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        May 5 2011: Lindsay, that's exactly what we are doing on TED, exchanging knowledge , getting different point of views from diversity of cultures and afcorse spreading ideas.
        Regarding the Human Rights Watch on Egypt, I didn't really knew about (or might been blocked) so I'll do some searching.
        Thanks a lot
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          May 5 2011: Tofig..and I will try to bring some cites/links here on that.. I think we are working from the same side of the field on this..that our hearts and support ar with th epeople who are revolting and that our hope for them..what we wowuld ike to help them accompish is to have a government where there voices are heard and there legitimate needs and demands are heard and addressed.
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          May 8 2011: Hi Tofig..I wanted to bring this pre-flyover CNN story here to you and this conversation which suggests to me that the UN was the source of the idea that "humanitarian relief" was needed in Libya. http://www.cnn.com/2011/WORLD/africa/02/25/libya.protests/index.html?hpt=T1It's interesting to me both its differences from Human Rights Watch reports and others and in the strange telling of the story in this article. How are we to ever know the truth on anything?. Suzanne Massie, whose full account will soon be released in a book, appeared in a recent segment of a History Chanel series looking at moments in history where we came close to global war. Her know account of events leading up to the Gneneva Summit with Russiais that the US, including President Regan, had no idea at all what was really going on in Russia. The information Regan was getting from his top advisors to us to war.In the segment her story is corroborated by top whitehouse officials at the time, including Robert McNamara. This story reminds me of Suzanne's eye opening account on the real story in Russia. No wonder we ordinary citizens find it hard to know the truth when even heads of state, as in Regans case, are mis advised. I am going to do some more work to tru and reconcile the UN account, as repprted in the CNN story, the story that ultimately lead to our involvement in Libya, and the story on the graound at the time among Human Rights Watch and other international human right monitors.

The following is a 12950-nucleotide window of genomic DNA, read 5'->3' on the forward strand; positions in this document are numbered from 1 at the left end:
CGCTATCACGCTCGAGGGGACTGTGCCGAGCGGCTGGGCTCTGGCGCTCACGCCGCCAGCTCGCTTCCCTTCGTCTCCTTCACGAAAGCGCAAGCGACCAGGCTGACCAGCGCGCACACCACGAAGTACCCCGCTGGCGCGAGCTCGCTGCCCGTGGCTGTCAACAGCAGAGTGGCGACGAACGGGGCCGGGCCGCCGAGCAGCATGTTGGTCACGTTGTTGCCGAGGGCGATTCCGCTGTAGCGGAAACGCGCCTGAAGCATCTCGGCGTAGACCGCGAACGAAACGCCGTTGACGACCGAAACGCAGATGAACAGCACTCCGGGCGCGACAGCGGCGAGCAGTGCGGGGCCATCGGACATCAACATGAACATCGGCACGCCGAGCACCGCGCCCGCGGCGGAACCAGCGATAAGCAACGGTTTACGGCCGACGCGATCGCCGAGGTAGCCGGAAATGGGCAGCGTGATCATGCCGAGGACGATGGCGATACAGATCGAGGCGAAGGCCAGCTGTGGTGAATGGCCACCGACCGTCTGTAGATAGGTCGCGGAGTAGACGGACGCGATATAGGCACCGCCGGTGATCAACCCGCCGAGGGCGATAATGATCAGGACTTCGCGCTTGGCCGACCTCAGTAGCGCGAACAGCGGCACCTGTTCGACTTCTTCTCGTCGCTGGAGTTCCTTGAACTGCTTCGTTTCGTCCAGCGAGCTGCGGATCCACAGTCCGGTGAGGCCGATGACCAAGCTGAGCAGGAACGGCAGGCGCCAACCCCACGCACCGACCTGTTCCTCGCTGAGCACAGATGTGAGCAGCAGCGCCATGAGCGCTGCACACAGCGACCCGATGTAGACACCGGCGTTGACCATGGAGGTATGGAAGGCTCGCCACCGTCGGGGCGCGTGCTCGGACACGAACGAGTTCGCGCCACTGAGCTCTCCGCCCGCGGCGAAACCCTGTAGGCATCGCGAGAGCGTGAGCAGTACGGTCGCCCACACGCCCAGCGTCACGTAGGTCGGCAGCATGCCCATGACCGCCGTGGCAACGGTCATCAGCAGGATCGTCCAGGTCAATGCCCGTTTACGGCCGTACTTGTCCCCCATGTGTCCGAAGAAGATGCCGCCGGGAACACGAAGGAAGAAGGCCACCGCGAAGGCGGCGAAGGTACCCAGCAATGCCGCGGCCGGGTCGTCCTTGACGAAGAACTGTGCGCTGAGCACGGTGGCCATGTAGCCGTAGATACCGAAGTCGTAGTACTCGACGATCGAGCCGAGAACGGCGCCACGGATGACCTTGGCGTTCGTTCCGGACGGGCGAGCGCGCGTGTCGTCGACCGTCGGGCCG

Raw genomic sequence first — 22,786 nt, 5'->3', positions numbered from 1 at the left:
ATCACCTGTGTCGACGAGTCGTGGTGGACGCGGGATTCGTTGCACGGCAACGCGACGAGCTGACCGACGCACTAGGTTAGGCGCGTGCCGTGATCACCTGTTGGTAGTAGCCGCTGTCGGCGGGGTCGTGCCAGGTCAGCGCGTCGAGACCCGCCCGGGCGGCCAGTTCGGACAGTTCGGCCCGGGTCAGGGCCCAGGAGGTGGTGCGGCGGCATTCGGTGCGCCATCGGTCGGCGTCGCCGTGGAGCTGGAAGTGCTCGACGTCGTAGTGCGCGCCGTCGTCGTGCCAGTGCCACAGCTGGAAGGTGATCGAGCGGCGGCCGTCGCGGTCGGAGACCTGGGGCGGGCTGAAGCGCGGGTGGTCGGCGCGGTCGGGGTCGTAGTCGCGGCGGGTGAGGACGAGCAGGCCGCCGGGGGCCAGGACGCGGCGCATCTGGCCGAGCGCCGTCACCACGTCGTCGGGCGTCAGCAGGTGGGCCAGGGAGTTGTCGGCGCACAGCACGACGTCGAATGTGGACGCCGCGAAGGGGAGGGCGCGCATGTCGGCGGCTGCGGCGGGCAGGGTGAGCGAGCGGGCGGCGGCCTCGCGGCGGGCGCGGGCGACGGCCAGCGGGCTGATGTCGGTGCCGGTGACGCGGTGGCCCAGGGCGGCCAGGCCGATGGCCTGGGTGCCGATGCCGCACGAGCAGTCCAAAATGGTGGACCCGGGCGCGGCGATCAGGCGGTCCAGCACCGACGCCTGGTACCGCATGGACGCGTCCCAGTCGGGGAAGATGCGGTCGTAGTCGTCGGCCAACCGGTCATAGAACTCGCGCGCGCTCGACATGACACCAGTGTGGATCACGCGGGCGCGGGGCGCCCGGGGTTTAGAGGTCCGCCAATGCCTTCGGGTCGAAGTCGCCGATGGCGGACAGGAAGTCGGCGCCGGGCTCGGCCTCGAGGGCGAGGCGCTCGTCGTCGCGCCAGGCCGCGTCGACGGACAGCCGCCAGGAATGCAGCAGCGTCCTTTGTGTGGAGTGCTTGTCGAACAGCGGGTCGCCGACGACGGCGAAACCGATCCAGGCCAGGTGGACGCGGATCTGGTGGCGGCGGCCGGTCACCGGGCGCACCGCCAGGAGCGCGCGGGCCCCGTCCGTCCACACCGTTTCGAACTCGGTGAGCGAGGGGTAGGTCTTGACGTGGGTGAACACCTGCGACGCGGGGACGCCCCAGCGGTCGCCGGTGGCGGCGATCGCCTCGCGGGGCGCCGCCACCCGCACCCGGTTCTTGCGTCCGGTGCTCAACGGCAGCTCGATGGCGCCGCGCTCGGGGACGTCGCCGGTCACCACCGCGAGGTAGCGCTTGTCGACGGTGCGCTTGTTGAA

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    May 2 2011: I feel the example the Arab world is setting is exactly what the founder's of America would have supported strongly.
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      May 5 2011: Hi Nicholas..lyes, in terms of the folk who are rebeling and even a lot of the exact thing sthey were rebelling about it is like us in 1776 like the French revolution,, But. we ended up with our declaration of independence, our consitution, our democracy. My concern is that theseyoung diensfrachised oppressed folk have staged their revolt and forces at play are frustrating, suppressing and defeating their having the government the sought..In Egypt I am not even so sure the removal of Mubarak was caused by their demands..I thinkt sposisble their demands gave the military a great excuse to get rid of him. It was all very phiny that "trusted military " stuff. I really fear for the safety and the future of the younf revolutionaries in Egyp and for the Libyan rebels. (I have been following Egypt and libya in some depth for a while..not my usual veue but I amvery compelled by what is going on and what is not going on..
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        May 5 2011: I feel you find value in this thread.